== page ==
‘Here, put these on.”
Photographer Marten Berkman is holding what appear to be a pair of cheap plastic sunglasses.
But one lens is red and the other is blue.
The glasses are a bit snug and make the world look a little wonky.
“Now look at that photo,” says Berkman pointing.
On one of his studio walls, a big 75-by-100-centimetre print springs to life.
In it, a huge three-dimensional arrowhead hovers before a gravel path.
A sign beside the path says, “Natural area. Please stay out.”
“This nomenclature reflects a persistent theme in our culture — that we’re not natural,” says Berkman, who is continually exploring humanity’s connection with nature.
“I am looking at the disparity between humans and nature by comparing transformations of matter,” he says walking over to a corner of his studio.
Here, a series of long, rectangular prints hangs over a worktable.
One is a close-up of pebbles, reminiscent of a dry river bottom.
Beside it hangs another close-up, this one depicting a tangled mess of wires.
“I am comparing two forms of the transformation of matter, a fluvial, geomorphic transformation and an industrial transformation,” says Berkman.
There’s a synergy when these prints are placed together, he says.
The wires were originally created from natural matter. They may even contain matter found in these pebbles.
“I think these wires are very beautiful,” he says.
“And things become more beautiful with an awareness and appreciation of the context of where they come from.”
Although Berkman’s photos trace objects back to their natural context, some of his works also pull objects out of context and place them in sharp isolation.
One enormous photo of a black rock segmented by veins of quartz stands alone against a white background.
The pic, which is lying on the studio floor, has been divided into four equal prints.
Berkman plans to hang the prints together with tiny strings, to recreate the rock in a photo tapestry.
“I want to bring elements of the natural world and let them simply stand on their own for people to appreciate,” he says.
“Taking things out of context, they become icons unto themselves — little details of a place.”
In any photo things are taken out of context, he adds.
Photos frame things.
But contemporary culture has become so saturated with two-dimensional images, photos don’t really capture people like they used to, says Berkman.
And landscape photography now acts mainly as a backdrop for product marketing.
“Wilderness is appropriated and other images are projected onto it, like ads for cars,” he says.
“But I want to offer the viewer a unique experience — I’m paying attention to the details, the little simple things in landscape.”
Berkman walks across his studio to a small coffee table where, under several floodlights and a squat tripod, there’s a pile of sand.
“I brought this sand back from the red dunes in Namibia,” he says.
The sand has been brushed into a spiral pattern, reminiscent of a Japanese rock garden.
Above the sand is a plate of glass, perched on empty slide containers. On the glass there’s a rock and several fossils ferried from the Peel River watershed.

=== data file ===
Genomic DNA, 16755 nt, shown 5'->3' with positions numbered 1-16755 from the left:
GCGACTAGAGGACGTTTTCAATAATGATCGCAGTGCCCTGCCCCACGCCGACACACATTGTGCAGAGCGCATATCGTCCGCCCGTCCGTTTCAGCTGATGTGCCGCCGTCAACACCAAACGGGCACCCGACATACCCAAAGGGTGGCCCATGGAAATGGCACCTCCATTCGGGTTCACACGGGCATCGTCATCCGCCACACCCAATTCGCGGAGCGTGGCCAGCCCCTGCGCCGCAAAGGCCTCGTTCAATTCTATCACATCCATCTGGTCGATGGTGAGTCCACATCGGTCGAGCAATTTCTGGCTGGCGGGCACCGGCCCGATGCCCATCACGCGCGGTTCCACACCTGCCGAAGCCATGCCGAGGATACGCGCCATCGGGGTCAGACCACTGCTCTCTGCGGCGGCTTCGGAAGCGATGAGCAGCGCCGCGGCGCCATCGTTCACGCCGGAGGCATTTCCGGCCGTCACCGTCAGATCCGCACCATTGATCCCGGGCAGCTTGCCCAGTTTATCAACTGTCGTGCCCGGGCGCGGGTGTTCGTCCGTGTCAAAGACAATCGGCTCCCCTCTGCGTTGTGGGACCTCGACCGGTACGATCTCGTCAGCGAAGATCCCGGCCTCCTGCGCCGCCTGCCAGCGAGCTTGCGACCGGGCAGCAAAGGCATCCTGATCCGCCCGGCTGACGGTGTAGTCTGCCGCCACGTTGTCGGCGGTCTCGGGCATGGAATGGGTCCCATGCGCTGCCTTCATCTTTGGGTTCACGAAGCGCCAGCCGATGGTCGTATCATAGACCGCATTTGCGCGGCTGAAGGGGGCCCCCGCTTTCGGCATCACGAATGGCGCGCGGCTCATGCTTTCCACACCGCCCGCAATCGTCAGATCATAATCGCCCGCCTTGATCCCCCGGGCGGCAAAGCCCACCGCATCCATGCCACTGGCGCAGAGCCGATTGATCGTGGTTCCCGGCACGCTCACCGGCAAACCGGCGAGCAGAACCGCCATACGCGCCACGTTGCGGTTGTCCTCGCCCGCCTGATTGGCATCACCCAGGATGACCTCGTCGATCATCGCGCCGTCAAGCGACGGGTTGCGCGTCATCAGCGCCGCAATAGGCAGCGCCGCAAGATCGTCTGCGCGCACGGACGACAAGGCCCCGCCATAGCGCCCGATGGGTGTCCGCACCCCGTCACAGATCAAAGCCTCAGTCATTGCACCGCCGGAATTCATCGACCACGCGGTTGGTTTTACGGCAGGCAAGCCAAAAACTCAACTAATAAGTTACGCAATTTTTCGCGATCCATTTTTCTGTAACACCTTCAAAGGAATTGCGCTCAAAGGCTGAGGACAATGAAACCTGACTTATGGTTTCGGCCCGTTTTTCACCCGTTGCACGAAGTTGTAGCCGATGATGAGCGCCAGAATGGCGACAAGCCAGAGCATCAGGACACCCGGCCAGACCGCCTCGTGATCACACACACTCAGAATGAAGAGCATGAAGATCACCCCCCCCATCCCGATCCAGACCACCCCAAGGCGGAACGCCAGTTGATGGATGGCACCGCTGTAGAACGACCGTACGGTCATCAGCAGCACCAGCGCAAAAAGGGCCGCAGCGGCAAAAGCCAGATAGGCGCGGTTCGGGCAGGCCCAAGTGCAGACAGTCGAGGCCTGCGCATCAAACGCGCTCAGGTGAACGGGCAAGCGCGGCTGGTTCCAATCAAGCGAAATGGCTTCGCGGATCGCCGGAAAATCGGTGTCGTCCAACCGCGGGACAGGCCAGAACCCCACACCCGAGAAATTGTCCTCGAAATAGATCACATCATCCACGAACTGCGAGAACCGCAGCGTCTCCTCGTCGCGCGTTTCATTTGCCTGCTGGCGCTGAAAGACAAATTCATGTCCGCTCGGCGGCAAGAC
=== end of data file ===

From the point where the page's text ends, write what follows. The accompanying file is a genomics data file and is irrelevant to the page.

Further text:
Berkman pulls out a series of smaller prints, all muted, blurry reds and blues depicting various placements of the rock or fossils over the sand.
He holds out the glasses again. And the red and blue prints spring to life.
The rock hovers stationary over the swirl of sand, as if defying gravity.
Moving from side to side, the sand shifts dizzily. But the rocks and fossils hang immobilized, waiting to be plucked out of the prints.
“I want to instill a sense of wonder about the Earth,” says Berkman.
“It is often so taken for granted.”
Berkman has been interested in landscape for as long as he can remember.
“I know what makes me happy,” he says smiling. “It’s walking far off into a landscape on my own.
“And photos are my attempt to take the joy and wonder and amazement, brought on by landscapes and nature, and share it with others.”
Berkman spent several years of university studying visual arts and also earned a degree in geography, to complement his love of landscape.
Although he has embraced visual art and photography as a profession for the last few decades, Berkman still finds it tough.
“There are many things I have to do to survive as a filmmaker, visual artist and photographer,” he says.
“I have to keep the irons in the fire all the time.”
Hoping to change the world, one picture at a time, Berkman also uses his art as a means to raise awareness.
“In my work, in something so simple as portraying stones, I hope that people get a sense of excitement and wonder about the places where these stones come from — how is something so beautiful created in nature?” says Berkman.
“I want to give meaning to landscapes we may never see, but still have a relation to.”
Here, he brought up the example of oil.
Someone driving a car in Vancouver may never see the Alaskan oil well that is fueling her vehicle, he says.
“But the flux of materials and energy actually ties our whole planet together.”
And this is what Berkman hopes to reveal through his photos.
There is often a debate between conservationists and developers, he adds.
“And I want to transcend this duality in my work.
“We’re an industrious species — but how we’re industrious is our choice.”
Berkman’s current photo exhibit opens tonight at the Chocolate Claim at 7:30 p.m.
“Compared with southern viewers, the Yukon audience will already be quite connected to nature,” he says.
But they might not have looked at Yukon rocks through 3-D glasses.